Law & Human Rights

February 28, 2018

Social contract, condition for indivisibility of Nigeria — Rights groups

Politics, policy

Nigeria Map

By Bartholomew Madukwe

Some groups in the South-East of Nigeria have said that the oneness, indivisibility and indissolubility of the country as contained in Section 2 of the Constitution can never have any effect or be validated unless they are mandatorily linked and grounded in social contract.

The groups include Civil Liberties Organisation, CLO,

Int’l Society for Civil Liberties & the Rule of Law, Centre for Human Rights & Peace Advocacy, Human Rights Organisation of Nigeria, Society Watch & Advocacy Project, Anambra Human Rights, South-East Good Governance Forum, Int’l Solidarity for Peace & Human Rights Initiative, Igbo Ekunie Initiative.

Others are Foundation for Environmental Rights Advocacy & Devt, Society for Economic Rights & Social Justice, Initiative for Ideal Devt & Emancipatory Leadership in Nigeria, Igbo National Council, Forum for Promotion of National Ethos & Values, Easy Life Initiative for Rural Youths and Voice of the Voiceless International.

Speaking with journalists in Onitsha, Anambra State, the groups argued that by Section 14 of the Constitutional Charter of Responsibilities, the security and welfare of the people shall be the primary purpose of the government and the participation by the people in their government shall be ensured.

”Federal Republic of Nigeria shall be a State based on Principles of Democracy and Social Justice”; 14 (2) it is hereby declared that sovereignty belongs to the People of Nigeria from whom government through this Constitution, derives all its powers and authority.

“In the event of default in same by the public office holders manning executive, legislative and judicial powers of the government in the country or any part thereof, the oneness, indivisibility and indissolubility of Nigeria become totally challenged and unrealisable,” they stated. According to them, Section 17 of the Chapter 2 holds that the State Social Order is founded on ideals of freedom, equality and justice and in furtherance of this social order, every citizen shall have equality of rights, obligations and opportunities before the law.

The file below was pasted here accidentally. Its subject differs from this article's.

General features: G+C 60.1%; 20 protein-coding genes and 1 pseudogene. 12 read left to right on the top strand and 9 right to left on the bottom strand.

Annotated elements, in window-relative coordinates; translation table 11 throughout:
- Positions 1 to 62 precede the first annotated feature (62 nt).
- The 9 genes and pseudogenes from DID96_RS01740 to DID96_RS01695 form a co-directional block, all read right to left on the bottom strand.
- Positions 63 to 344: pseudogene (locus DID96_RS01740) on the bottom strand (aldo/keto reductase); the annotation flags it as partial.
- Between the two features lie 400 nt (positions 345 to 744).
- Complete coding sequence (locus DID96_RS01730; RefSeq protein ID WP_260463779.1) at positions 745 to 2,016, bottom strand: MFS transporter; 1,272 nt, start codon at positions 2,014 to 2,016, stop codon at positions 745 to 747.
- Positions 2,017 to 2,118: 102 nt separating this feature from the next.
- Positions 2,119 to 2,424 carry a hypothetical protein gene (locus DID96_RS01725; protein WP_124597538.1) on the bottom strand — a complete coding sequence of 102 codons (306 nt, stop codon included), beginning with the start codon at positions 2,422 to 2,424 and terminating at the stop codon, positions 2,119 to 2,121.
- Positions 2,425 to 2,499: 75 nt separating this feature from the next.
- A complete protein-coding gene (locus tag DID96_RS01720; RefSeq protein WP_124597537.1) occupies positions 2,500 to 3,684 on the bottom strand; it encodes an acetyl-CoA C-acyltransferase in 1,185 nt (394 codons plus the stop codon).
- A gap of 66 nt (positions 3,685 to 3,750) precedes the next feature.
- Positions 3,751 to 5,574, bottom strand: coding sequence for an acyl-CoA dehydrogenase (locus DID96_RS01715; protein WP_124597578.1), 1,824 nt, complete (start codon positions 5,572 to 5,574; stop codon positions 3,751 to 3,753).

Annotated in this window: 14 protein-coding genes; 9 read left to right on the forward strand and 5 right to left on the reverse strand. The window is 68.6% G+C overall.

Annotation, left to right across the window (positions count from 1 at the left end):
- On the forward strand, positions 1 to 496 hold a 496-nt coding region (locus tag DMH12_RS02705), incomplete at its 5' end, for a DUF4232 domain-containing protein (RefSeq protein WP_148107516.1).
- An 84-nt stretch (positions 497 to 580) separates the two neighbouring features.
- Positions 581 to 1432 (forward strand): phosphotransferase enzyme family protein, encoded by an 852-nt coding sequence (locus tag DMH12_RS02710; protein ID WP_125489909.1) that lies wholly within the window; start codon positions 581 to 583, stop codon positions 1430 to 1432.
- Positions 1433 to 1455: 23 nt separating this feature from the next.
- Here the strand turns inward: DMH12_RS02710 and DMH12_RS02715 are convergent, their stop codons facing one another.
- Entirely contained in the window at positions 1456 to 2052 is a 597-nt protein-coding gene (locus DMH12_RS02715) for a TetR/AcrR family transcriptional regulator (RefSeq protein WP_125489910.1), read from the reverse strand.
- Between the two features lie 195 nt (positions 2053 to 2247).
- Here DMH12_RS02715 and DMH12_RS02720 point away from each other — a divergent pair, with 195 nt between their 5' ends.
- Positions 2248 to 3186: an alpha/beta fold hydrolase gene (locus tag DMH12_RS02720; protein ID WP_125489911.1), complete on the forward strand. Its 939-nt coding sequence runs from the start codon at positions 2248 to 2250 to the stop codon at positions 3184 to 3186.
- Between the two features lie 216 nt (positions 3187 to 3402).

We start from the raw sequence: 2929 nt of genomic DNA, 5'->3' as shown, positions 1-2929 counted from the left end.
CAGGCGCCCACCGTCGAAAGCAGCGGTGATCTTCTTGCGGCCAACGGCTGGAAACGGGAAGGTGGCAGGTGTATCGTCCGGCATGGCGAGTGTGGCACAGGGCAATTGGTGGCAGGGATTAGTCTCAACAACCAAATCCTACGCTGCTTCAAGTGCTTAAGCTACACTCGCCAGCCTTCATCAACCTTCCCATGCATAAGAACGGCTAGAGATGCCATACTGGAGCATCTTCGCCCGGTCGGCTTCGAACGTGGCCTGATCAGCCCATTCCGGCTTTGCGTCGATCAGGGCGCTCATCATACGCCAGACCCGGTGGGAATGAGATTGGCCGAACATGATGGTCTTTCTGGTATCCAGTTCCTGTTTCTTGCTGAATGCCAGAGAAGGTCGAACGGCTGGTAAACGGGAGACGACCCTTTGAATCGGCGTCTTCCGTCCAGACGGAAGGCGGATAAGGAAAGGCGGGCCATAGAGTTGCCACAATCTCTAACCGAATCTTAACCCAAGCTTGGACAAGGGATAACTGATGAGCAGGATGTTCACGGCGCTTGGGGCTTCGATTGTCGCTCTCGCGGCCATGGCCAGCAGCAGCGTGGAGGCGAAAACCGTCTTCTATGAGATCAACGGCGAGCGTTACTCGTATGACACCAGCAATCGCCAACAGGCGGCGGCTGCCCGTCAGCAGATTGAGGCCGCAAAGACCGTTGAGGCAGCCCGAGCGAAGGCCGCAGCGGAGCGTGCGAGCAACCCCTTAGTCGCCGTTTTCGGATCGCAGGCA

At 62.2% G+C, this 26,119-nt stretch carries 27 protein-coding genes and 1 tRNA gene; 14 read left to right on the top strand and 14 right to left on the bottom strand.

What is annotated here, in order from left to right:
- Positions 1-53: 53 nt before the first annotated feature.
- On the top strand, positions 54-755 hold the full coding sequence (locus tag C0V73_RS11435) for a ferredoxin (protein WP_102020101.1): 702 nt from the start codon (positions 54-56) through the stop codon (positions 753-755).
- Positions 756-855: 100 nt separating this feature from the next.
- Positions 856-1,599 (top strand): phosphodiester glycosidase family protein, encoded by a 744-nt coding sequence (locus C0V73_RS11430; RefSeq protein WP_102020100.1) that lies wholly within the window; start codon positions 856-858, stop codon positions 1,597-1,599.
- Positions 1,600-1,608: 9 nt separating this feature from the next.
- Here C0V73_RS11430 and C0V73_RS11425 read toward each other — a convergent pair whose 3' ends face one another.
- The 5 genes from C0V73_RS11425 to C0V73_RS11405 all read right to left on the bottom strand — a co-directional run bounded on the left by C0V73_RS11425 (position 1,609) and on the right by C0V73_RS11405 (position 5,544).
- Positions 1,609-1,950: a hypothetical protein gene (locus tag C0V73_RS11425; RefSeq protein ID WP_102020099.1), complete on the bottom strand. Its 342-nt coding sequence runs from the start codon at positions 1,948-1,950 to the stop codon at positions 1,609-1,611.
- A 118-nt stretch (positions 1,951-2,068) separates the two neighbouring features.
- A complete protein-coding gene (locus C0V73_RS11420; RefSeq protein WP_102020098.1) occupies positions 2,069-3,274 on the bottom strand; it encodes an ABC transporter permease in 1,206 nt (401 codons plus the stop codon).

“The sanctity of human person shall be recognised and human dignity shall be maintained and enhanced and government actions shall be humane. By Section 17 (2) (d), exploitation of human and natural resources in any form whatsoever for reasons, other than the good of the community, shall be prevented. 17 (2) (e), the independence, impartiality and integrity of courts of law, and easy accessibility thereto shall be secured and maintained.

“It is also a fact that 98 percent of the country’s serving and former public office holders are living far beyond their statutory incomes and legitimate lifestyles.

“The worse of it all is that billions of dollars and their local currency equivalents are borrowed locally and internationally by National and Sub-National Governments in Nigeria; only for 70 per cent of the budgets substantially financed through the borrowed sums to be squandered in over-bloated recurrent expenditures especially through codified criminal processes of security votes, overheads and allowances of the country’s 17,500 top public office holders and national and sub-national senior public/civil servants.”